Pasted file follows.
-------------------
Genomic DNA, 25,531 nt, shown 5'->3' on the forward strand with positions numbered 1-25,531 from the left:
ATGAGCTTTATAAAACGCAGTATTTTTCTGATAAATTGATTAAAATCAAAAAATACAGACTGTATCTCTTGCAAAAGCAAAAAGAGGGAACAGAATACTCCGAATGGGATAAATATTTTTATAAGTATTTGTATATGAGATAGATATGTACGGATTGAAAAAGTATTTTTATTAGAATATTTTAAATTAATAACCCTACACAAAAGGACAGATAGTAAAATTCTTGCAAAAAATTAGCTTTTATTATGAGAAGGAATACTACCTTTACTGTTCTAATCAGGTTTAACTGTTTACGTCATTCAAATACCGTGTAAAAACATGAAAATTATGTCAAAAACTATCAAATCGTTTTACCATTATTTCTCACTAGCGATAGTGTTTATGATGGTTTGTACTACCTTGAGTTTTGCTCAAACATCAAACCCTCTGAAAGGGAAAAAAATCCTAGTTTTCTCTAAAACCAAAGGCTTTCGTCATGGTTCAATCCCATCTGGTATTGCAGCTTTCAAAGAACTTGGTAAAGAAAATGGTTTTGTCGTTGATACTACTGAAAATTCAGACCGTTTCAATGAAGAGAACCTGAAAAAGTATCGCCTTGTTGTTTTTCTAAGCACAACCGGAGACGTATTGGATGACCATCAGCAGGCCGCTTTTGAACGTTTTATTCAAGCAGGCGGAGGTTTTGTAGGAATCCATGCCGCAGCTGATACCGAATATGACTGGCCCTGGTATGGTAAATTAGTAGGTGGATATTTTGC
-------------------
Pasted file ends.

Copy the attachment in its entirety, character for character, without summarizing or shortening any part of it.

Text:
Genomic DNA, 25,531 nt, shown 5'->3' on the forward strand with positions numbered 1-25,531 from the left:
ATGAGCTTTATAAAACGCAGTATTTTTCTGATAAATTGATTAAAATCAAAAAATACAGACTGTATCTCTTGCAAAAGCAAAAAGAGGGAACAGAATACTCCGAATGGGATAAATATTTTTATAAGTATTTGTATATGAGATAGATATGTACGGATTGAAAAAGTATTTTTATTAGAATATTTTAAATTAATAACCCTACACAAAAGGACAGATAGTAAAATTCTTGCAAAAAATTAGCTTTTATTATGAGAAGGAATACTACCTTTACTGTTCTAATCAGGTTTAACTGTTTACGTCATTCAAATACCGTGTAAAAACATGAAAATTATGTCAAAAACTATCAAATCGTTTTACCATTATTTCTCACTAGCGATAGTGTTTATGATGGTTTGTACTACCTTGAGTTTTGCTCAAACATCAAACCCTCTGAAAGGGAAAAAAATCCTAGTTTTCTCTAAAACCAAAGGCTTTCGTCATGGTTCAATCCCATCTGGTATTGCAGCTTTCAAAGAACTTGGTAAAGAAAATGGTTTTGTCGTTGATACTACTGAAAATTCAGACCGTTTCAATGAAGAGAACCTGAAAAAGTATCGCCTTGTTGTTTTTCTAAGCACAACCGGAGACGTATTGGATGACCATCAGCAGGCCGCTTTTGAACGTTTTATTCAAGCAGGCGGAGGTTTTGTAGGAATCCATGCCGCAGCTGATACCGAATATGACTGGCCCTGGTATGGTAAATTAGTAGGTGGATATTTTGC